Defined benefit pension plans, including cash balance plans, require annual contributions as computed by an actuary to fund an annual pension benefit for participants beginning at retirement age under the plan.  The current maximum annual pension payable at retirement that may be funded for in 2018 is $220,000.  In order to fund the maximum annual pension benefit, taxpayers in their late thirties and early forties may be able to contribute close to $100,000 annually, those in their fifties may have annual contributions up to $200,000, and those in their sixties may have annual contributions in excess of $300,000.  Thus, the deductions can be large and that is good news for those looking for substantial deductions to meet the threshold for the 20% QBI deduction.
 
The trade-off for the potentially large tax deductions is that defined benefit plans are complex, resulting in higher annual administration costs.  They require annual actuarial calculations to determine the contributions required to be made to the defined benefit plan to fund the annual pension benefits and (if also maintained) the maximum contribution to the employer’s defined contribution plan, which may be reduced as a result of having a defined benefit plan. Contributions to a defined benefit plan are required to be made each year under the minimum funding requirements of IRC section 412.  Accordingly, if the employer has a down year, it will still need to have the cash available to fund the defined benefit plan.  Further, the non-highly compensated employees (generally those earning less than $125,000 in 2018), will need to receive a total contribution of about 7.5% of their compensation in either the defined benefit plan, the defined contribution plan, or a combination of the two in order for the taxpayer to make the maximum contributions allowed.  Additionally, if the taxpayer’s business currently sponsors a SEP plan, it may not be able to also contribute to a defined benefit plan, depending on whether it is a model SEP or an individually designed SEP.   Finally, it is important to note that the plan sponsor, not the plan participants, invests the assets held by the defined benefit plan.  Thus, because the annual pension benefits are guaranteed, the plan sponsor bears the risk for the investment results of the plan trust.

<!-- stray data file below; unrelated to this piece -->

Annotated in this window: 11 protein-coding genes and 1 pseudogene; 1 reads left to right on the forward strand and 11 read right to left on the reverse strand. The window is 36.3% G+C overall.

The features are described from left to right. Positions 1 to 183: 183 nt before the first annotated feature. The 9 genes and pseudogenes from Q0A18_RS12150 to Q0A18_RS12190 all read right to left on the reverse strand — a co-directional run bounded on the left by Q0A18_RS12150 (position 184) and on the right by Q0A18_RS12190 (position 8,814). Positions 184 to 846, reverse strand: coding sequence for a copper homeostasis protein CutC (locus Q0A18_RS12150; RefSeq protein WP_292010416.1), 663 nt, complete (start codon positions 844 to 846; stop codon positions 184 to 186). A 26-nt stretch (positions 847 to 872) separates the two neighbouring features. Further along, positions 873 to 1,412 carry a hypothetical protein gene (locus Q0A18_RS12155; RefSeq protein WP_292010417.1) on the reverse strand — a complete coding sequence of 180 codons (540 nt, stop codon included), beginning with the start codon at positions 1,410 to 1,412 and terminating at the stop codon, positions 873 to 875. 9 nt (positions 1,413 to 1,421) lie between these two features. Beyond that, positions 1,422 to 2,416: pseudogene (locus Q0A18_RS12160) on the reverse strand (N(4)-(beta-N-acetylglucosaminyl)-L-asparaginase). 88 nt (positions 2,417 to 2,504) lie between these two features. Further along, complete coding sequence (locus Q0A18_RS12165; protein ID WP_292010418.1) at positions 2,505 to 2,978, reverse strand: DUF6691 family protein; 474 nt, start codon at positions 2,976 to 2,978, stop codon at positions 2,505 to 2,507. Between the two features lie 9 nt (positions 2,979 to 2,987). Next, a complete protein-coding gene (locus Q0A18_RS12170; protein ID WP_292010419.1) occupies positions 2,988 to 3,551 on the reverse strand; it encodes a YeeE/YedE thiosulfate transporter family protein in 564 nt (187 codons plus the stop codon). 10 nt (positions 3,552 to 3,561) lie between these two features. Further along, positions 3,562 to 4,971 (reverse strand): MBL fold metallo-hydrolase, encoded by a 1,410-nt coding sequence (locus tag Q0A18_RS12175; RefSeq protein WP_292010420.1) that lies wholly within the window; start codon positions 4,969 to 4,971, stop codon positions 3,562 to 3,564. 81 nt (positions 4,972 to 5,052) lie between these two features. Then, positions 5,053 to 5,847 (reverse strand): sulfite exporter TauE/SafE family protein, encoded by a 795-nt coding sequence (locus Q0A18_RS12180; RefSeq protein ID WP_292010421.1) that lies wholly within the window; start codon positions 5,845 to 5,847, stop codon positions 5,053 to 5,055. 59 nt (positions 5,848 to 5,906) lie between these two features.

Despite the complexity and costs, when properly designed by a competent actuary, a defined benefit plan alone or combined with a defined contribution plan can help high-income taxpayers in a specified service business reduce their income sufficiently to meet the threshold for the 20% QBI deduction.

Other Considerations

While outside the scope of this article and not as valuable in terms of the deduction amount, taxpayers with QBI should also consider looking at health savings accounts and the medical deduction for self-employed individuals.

Conclusion

Taxpayers with income from a specified services business who are searching for ways to meet the income threshold for the 20% QBI deduction should consult with their tax advisor or retirement plan consultant to do a cost benefit analysis to evaluate whether changes or additions to their existing retirement plan(s) or adding additional plans can help them take advantage of the QBI deduction.


*Note: a SEP may still be established for 2017 provided the entity has not filed its 2017 tax return, which could provide the owner a maximum deduction of $54,000 assuming the maximum income is earned.  Employees will also need to receive a contribution at the same percentage of compensation as the owner.

Peter Alwardt is a Tax Partner specializing in employee benefits, tax and ERISA issues for domestic and international clients. He is a member of the American Institute of Certified Public Accountants and NY State Society of CPAs.